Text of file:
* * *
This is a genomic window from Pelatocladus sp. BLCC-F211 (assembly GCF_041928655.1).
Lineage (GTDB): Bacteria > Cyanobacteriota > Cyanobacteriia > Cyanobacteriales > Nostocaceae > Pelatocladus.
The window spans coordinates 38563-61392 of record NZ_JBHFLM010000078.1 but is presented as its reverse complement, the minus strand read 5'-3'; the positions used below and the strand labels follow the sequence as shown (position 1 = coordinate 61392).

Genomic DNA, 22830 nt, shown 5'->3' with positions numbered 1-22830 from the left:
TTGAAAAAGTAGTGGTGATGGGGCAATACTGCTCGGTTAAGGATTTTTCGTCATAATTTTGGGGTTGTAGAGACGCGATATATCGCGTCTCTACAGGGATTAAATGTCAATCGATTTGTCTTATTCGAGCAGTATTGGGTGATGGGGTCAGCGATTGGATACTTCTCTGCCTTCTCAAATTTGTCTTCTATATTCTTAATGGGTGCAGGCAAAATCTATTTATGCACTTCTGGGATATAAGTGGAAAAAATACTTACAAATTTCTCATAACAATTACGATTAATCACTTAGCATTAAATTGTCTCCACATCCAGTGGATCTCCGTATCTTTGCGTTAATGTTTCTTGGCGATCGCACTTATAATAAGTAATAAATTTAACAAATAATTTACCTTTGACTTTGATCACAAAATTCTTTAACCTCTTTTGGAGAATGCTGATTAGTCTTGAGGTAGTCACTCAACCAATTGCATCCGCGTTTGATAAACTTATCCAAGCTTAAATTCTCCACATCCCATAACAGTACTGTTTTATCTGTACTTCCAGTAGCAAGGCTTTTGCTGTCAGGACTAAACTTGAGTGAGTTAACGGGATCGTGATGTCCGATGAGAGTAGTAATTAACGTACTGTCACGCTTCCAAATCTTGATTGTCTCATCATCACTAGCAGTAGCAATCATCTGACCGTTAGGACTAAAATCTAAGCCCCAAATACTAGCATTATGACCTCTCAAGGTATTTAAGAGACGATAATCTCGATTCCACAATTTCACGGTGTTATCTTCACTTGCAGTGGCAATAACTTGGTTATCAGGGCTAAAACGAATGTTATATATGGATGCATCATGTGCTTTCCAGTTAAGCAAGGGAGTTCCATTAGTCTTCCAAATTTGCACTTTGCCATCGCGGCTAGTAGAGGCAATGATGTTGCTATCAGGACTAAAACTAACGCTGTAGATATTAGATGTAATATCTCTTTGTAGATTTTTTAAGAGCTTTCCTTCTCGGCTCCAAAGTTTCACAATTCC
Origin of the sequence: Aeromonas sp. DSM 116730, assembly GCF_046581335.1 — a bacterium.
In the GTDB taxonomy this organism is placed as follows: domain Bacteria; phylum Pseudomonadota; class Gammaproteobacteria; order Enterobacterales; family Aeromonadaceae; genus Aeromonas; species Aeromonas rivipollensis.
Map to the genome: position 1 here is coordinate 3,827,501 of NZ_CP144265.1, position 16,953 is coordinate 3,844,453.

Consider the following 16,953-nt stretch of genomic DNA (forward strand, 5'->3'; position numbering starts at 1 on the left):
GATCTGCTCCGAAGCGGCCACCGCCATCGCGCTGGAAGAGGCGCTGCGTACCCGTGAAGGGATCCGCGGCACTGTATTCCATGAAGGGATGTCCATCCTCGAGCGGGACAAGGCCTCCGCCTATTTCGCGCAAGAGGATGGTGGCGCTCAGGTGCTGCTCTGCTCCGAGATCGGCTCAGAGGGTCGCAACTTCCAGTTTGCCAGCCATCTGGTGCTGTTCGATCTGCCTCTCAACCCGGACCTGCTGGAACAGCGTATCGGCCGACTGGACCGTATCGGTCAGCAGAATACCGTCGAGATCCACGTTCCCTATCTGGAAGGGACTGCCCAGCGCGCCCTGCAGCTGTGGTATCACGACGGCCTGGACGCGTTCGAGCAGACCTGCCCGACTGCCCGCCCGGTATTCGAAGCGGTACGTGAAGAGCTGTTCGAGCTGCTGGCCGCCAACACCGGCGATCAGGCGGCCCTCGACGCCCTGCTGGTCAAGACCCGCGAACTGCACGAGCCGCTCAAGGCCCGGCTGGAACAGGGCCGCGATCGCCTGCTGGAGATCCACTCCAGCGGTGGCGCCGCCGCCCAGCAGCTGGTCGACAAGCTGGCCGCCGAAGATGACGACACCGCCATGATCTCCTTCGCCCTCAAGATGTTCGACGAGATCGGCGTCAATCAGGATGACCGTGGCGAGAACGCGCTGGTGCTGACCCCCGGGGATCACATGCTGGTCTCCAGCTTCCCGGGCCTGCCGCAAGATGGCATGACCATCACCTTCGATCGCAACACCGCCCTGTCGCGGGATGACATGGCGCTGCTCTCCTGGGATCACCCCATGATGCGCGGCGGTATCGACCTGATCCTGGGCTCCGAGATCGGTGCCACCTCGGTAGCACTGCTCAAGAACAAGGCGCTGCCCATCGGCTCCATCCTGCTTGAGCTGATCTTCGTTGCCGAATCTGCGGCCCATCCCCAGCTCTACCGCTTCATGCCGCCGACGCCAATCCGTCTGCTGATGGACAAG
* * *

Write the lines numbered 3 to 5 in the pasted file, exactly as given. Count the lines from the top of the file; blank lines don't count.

The window spans coordinates 38563-61392 of record NZ_JBHFLM010000078.1 but is presented as its reverse complement, the minus strand read 5'-3'; the positions used below and the strand labels follow the sequence as shown (position 1 = coordinate 61392).

Genomic DNA, 22830 nt, shown 5'->3' with positions numbered 1-22830 from the left:
TTGAAAAAGTAGTGGTGATGGGGCAATACTGCTCGGTTAAGGATTTTTCGTCATAATTTTGGGGTTGTAGAGACGCGATATATCGCGTCTCTACAGGGATTAAATGTCAATCGATTTGTCTTATTCGAGCAGTATTGGGTGATGGGGTCAGCGATTGGATACTTCTCTGCCTTCTCAAATTTGTCTTCTATATTCTTAATGGGTGCAGGCAAAATCTATTTATGCACTTCTGGGATATAAGTGGAAAAAATACTTACAAATTTCTCATAACAATTACGATTAATCACTTAGCATTAAATTGTCTCCACATCCAGTGGATCTCCGTATCTTTGCGTTAATGTTTCTTGGCGATCGCACTTATAATAAGTAATAAATTTAACAAATAATTTACCTTTGACTTTGATCACAAAATTCTTTAACCTCTTTTGGAGAATGCTGATTAGTCTTGAGGTAGTCACTCAACCAATTGCATCCGCGTTTGATAAACTTATCCAAGCTTAAATTCTCCACATCCCATAACAGTACTGTTTTATCTGTACTTCCAGTAGCAAGGCTTTTGCTGTCAGGACTAAACTTGAGTGAGTTAACGGGATCGTGATGTCCGATGAGAGTAGTAATTAACGTACTGTCACGCTTCCAAATCTTGATTGTCTCATCATCACTAGCAGTAGCAATCATCTGACCGTTAGGACTAAAATCTAAGCCCCAAATACTAGCATTATGACCTCTCAAGGTATTTAAGAGACGATAATCTCGATTCCACAATTTCACGGTGTTATCTTCACTTGCAGTGGCAATAACTTGGTTATCAGGGCTAAAACGAATGTTATATATGGATGCATCATGTGCTTTCCAGTTAAGCAAGGGAGTTCCATTAGTCTTCCAAATTTGCACTTTGCCATCGCGGCTAGTAGAGGCAATGATGTTGCTATCAGGACTAAAACTAACGCTGTAGATATTAGATGTAATATCTCTTTGTAGATTTTTTAAGAGCTTTCCTTCTCGGCTCCAAAGTTTCACAATTCC